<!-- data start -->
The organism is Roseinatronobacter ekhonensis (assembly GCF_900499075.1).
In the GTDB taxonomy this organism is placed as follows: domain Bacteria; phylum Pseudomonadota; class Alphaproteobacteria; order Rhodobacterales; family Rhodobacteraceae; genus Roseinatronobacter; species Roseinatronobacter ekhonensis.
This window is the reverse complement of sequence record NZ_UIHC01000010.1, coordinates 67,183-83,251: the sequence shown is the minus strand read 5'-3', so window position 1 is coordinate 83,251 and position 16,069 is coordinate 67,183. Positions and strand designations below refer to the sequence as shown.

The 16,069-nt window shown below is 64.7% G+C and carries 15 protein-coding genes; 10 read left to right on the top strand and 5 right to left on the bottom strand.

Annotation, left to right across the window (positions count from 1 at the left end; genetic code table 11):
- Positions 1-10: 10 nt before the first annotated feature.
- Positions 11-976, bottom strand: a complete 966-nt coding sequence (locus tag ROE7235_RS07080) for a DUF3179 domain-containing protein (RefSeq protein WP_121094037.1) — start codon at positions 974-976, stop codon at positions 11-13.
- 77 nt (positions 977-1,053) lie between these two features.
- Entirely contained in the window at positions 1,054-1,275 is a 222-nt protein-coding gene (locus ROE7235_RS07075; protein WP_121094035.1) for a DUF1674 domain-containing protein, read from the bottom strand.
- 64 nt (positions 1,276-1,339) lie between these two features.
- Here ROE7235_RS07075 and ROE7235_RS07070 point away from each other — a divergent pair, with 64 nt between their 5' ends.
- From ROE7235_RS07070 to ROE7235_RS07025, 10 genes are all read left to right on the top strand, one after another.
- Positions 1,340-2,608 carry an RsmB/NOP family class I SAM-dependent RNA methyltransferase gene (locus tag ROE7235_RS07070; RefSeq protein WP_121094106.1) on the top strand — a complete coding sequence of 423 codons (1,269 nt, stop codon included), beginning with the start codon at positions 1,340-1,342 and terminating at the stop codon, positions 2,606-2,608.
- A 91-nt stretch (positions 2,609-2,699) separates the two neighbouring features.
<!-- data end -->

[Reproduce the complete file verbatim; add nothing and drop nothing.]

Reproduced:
The organism is Roseinatronobacter ekhonensis (assembly GCF_900499075.1).
In the GTDB taxonomy this organism is placed as follows: domain Bacteria; phylum Pseudomonadota; class Alphaproteobacteria; order Rhodobacterales; family Rhodobacteraceae; genus Roseinatronobacter; species Roseinatronobacter ekhonensis.
This window is the reverse complement of sequence record NZ_UIHC01000010.1, coordinates 67,183-83,251: the sequence shown is the minus strand read 5'-3', so window position 1 is coordinate 83,251 and position 16,069 is coordinate 67,183. Positions and strand designations below refer to the sequence as shown.

The 16,069-nt window shown below is 64.7% G+C and carries 15 protein-coding genes; 10 read left to right on the top strand and 5 right to left on the bottom strand.

Annotation, left to right across the window (positions count from 1 at the left end; genetic code table 11):
- Positions 1-10: 10 nt before the first annotated feature.
- Positions 11-976, bottom strand: a complete 966-nt coding sequence (locus tag ROE7235_RS07080) for a DUF3179 domain-containing protein (RefSeq protein WP_121094037.1) — start codon at positions 974-976, stop codon at positions 11-13.
- 77 nt (positions 977-1,053) lie between these two features.
- Entirely contained in the window at positions 1,054-1,275 is a 222-nt protein-coding gene (locus ROE7235_RS07075; protein WP_121094035.1) for a DUF1674 domain-containing protein, read from the bottom strand.
- 64 nt (positions 1,276-1,339) lie between these two features.
- Here ROE7235_RS07075 and ROE7235_RS07070 point away from each other — a divergent pair, with 64 nt between their 5' ends.
- From ROE7235_RS07070 to ROE7235_RS07025, 10 genes are all read left to right on the top strand, one after another.
- Positions 1,340-2,608 carry an RsmB/NOP family class I SAM-dependent RNA methyltransferase gene (locus tag ROE7235_RS07070; RefSeq protein WP_121094106.1) on the top strand — a complete coding sequence of 423 codons (1,269 nt, stop codon included), beginning with the start codon at positions 1,340-1,342 and terminating at the stop codon, positions 2,606-2,608.
- A 91-nt stretch (positions 2,609-2,699) separates the two neighbouring features.